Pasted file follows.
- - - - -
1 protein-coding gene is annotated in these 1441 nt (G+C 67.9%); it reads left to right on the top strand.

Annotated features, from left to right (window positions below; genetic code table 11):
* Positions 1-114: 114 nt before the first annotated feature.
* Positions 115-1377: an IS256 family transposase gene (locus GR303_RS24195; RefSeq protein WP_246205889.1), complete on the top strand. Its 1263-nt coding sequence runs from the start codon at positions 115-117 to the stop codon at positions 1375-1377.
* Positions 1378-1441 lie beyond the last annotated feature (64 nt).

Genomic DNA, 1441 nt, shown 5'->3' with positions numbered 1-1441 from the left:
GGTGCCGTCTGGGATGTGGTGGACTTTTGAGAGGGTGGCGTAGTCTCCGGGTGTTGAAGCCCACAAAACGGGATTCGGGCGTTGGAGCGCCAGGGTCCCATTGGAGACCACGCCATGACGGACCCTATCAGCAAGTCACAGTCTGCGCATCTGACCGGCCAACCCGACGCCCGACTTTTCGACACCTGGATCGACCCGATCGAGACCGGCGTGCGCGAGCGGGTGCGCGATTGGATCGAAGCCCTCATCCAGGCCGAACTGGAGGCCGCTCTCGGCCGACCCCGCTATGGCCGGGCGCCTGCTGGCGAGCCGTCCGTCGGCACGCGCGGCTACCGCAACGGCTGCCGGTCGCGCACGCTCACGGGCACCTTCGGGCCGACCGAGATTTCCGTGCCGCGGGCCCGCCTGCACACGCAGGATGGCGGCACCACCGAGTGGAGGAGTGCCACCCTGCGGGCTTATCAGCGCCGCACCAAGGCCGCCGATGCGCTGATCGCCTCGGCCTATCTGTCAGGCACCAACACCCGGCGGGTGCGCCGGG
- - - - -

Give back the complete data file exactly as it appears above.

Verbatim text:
1 protein-coding gene is annotated in these 1441 nt (G+C 67.9%); it reads left to right on the top strand.

Annotated features, from left to right (window positions below; genetic code table 11):
* Positions 1-114: 114 nt before the first annotated feature.
* Positions 115-1377: an IS256 family transposase gene (locus GR303_RS24195; RefSeq protein WP_246205889.1), complete on the top strand. Its 1263-nt coding sequence runs from the start codon at positions 115-117 to the stop codon at positions 1375-1377.
* Positions 1378-1441 lie beyond the last annotated feature (64 nt).

Genomic DNA, 1441 nt, shown 5'->3' with positions numbered 1-1441 from the left:
GGTGCCGTCTGGGATGTGGTGGACTTTTGAGAGGGTGGCGTAGTCTCCGGGTGTTGAAGCCCACAAAACGGGATTCGGGCGTTGGAGCGCCAGGGTCCCATTGGAGACCACGCCATGACGGACCCTATCAGCAAGTCACAGTCTGCGCATCTGACCGGCCAACCCGACGCCCGACTTTTCGACACCTGGATCGACCCGATCGAGACCGGCGTGCGCGAGCGGGTGCGCGATTGGATCGAAGCCCTCATCCAGGCCGAACTGGAGGCCGCTCTCGGCCGACCCCGCTATGGCCGGGCGCCTGCTGGCGAGCCGTCCGTCGGCACGCGCGGCTACCGCAACGGCTGCCGGTCGCGCACGCTCACGGGCACCTTCGGGCCGACCGAGATTTCCGTGCCGCGGGCCCGCCTGCACACGCAGGATGGCGGCACCACCGAGTGGAGGAGTGCCACCCTGCGGGCTTATCAGCGCCGCACCAAGGCCGCCGATGCGCTGATCGCCTCGGCCTATCTGTCAGGCACCAACACCCGGCGGGTGCGCCGGG